In a perverse twist, Taïa’s second greatest love, after his brother, also ended up in an arranged marriage. His name was Mohamed, and they met in 2000 at the Parisian club party BBB, or Black Blanc Beur (beur is French slang for north African immigrants). ‘We danced, danced, danced, and hardly spoke — it was immediate, and he knew it,’ says Taïa. ‘He was very romantic, very’ — he pauses to find the right word — ‘man.’ Mohamed called Taïa back two months later to announce that he had separated from his wife. It took another two months for the two men to find an apartment. ‘It was empty, so we slept on the floor,’ says Taïa. ‘It was like Last Tango in Paris — do you remember it? I love Brando in that film, especially at that age, 40-something, sad, a dictator, sexual without speaking. If I had to pick a moment from his filmography, it would be that one.’
It was a passionate and dramatic relationship. ‘We were both Arabs, and we were redefining ourselves in this relationship,’ says Taïa. ‘It was more than a simple attraction — it was like being in the source of your life, of something that is forbidden, and should not exist but that you make exist. He liked Arab poems and used to read them to me, and this is the kind of special thing that you only find in love.’ The couple even shared a diary until, in a jealous rage, Mohamed absconded with it, leaving Taïa only those pages he wanted him to read. They saw each other on and off after separating, until the death of Mohamed’s first wife. ‘The last time I saw him he told me that he’d asked his parents to find another wife for him — a woman from Tunisia. Since then, no news. I tried to call, he didn’t answer.’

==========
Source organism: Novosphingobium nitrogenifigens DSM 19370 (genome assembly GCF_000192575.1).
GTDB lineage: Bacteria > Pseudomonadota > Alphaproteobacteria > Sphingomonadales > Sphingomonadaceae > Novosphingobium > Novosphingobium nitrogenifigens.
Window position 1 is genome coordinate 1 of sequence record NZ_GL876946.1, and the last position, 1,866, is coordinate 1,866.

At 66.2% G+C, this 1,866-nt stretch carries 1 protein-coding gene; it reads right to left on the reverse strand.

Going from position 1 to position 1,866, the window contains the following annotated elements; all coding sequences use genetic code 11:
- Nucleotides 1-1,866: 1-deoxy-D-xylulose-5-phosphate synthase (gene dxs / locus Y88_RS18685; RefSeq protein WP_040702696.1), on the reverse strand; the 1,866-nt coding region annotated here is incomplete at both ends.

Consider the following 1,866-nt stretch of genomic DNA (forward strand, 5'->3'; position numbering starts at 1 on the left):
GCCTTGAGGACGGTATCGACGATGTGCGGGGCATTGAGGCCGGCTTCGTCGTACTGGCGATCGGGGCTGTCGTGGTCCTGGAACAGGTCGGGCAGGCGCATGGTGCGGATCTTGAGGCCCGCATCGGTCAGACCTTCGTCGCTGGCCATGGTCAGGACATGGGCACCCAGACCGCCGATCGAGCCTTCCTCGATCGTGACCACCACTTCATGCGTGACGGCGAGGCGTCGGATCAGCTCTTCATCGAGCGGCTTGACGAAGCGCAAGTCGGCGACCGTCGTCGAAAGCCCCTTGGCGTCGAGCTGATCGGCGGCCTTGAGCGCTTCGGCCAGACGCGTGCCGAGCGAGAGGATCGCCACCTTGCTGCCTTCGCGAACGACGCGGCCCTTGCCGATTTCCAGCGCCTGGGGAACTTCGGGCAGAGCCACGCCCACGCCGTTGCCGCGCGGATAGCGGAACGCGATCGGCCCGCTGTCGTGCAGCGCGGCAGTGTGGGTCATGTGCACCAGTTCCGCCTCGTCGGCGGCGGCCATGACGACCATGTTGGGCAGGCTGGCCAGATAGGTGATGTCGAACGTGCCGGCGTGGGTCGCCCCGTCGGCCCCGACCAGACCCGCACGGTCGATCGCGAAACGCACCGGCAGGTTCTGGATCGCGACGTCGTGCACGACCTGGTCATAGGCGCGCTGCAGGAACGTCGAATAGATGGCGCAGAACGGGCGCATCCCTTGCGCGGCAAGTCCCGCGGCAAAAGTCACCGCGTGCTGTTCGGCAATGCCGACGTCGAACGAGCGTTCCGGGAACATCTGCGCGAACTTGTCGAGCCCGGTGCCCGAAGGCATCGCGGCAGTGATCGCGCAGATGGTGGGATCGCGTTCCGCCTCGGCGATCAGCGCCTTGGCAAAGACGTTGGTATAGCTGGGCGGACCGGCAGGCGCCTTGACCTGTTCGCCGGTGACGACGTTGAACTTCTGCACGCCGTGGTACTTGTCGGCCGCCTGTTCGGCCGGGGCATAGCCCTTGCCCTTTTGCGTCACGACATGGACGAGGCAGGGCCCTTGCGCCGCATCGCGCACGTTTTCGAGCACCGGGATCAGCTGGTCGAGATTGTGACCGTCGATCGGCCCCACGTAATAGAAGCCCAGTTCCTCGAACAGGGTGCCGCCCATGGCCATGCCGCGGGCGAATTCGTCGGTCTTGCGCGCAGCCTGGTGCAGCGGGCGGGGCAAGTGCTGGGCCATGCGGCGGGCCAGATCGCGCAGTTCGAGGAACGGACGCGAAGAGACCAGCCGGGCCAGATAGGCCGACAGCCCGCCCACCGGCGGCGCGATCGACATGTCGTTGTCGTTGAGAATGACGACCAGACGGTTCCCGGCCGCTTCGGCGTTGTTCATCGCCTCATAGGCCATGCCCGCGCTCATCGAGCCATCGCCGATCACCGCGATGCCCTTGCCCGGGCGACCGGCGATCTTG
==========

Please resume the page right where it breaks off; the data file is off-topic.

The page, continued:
Traumatized by the experience, Taïa moved to Tours, a few hours southwest of Paris, where he found temporary work and a lover. It was fated not to last. ‘I knew from the day I arrived that I had to return to Paris,’ he says. ‘I’m not a Frenchman. I’m a Parisian.’
It’s a warm November day in New York City, and Taïa is at the tail end of a book tour that has taken him to Los Angeles, San Francisco, Berkeley, Calif., and Cambridge, Mass. We arrange to meet on the steps of the Metropolitan Museum of Art for a stroll through the Egyptian galleries. He is keen to see the Fayum mummy portraits — realistic masks painted on wooden boards that date back to Roman rule in Egypt and are, oddly, unfaded by time. ‘They are defying death,’ Taïa whispers, as we stand in front of a portrait of a young man with an aquiline nose, a big mop of hair, and sad, brown eyes.
We take our time, visiting each portrait, studying the expressions, the blemishes and imperfections, the garments and hairstyles. I am ready to leave the watchful eyes of the dead and return to the bright New York afternoon, but Taïa, who had to die before he could live, is lost in thought. ‘Look how their eyes are wide open, staring right back into ours. Even though they are linked to death they are not frightening, they are beautiful.’
Originally published in Out magazine, March 2010